Tamara de Lempicka: 5 Fast Facts You Need to Know

Google Tamara de Lempicka Google Doodle.

Tamara de Lempicka, the Polish painter who made “a career out of subverting expectations” is the subject of a Google Doodle honoring her 120th birthday.

She “developed her distinct style in the Art Deco era,” Google wrote. The Google Doodle runs on May 16, 2018. “I live life in the margins of society, and the rules of normal society don’t apply to those who live on the fringe,” Google quoted her as once saying.

Tamara de Lempicka’s vibrant portraits, popular with celebrities, were considered erotic in their day, often consisting of stylized nudes and aristocrats. She is known for capturing the spirit of the “Roaring ’20s” especially.

Here’s what you need to know:

1. Tamara de Lempicka Was Polish in Heritage & Gained Her Love of Art During a Trip to Italy

It was a trip to Italy with her grandmother that inspired de Lempicka toward a career in art. She began painting before she hit her teenage years. “The daughter of a Russian Jewish lawyer and a Polish socialite, she made her first portrait of her younger sister at the age of 10,” according to The Sun.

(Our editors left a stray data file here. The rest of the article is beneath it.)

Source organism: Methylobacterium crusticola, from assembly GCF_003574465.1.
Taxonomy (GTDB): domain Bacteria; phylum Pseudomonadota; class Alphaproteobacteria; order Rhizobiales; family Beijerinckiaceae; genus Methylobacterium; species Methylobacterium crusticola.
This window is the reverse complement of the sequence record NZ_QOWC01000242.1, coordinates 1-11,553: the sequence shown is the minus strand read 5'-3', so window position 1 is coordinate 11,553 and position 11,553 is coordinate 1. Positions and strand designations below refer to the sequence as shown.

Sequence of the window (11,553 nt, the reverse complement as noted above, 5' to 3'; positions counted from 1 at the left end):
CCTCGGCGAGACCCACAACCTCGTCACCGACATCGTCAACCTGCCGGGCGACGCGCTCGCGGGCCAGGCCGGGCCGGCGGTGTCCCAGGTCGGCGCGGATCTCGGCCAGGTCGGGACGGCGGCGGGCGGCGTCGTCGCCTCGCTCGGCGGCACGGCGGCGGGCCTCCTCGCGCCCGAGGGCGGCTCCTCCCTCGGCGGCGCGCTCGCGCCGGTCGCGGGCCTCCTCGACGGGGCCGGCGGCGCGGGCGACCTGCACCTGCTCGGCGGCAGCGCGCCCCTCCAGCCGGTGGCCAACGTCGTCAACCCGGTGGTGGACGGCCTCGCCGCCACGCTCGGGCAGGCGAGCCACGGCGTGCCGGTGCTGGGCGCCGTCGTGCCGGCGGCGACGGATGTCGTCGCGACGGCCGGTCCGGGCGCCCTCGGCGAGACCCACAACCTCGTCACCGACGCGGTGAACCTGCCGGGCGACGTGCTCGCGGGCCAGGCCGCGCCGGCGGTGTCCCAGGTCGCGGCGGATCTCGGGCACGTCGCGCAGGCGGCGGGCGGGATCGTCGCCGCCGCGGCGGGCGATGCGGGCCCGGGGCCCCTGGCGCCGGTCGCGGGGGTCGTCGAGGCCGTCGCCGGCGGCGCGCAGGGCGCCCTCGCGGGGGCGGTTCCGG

She was born in Warsaw, Poland in 1898. “Lempicka’s love for art started at an early age. As a young child, she spent a summer in Italy with her grandmother, who inspired her love for great Italian Renaissance painters,” Google reported.

According to a website in her name, de Lempicka was born into a wealthy family as “her father was a Polish lawyer, her mother, the former Malvina Decler, a Polish socialite. Maria was the middle child with two siblings. She attended boarding school in Lausanne, Switzerland, and spent the winter of 1911 with her grandmother in Italy and the French Riviera.” The name of her father was Borys Gurwik-Gorski.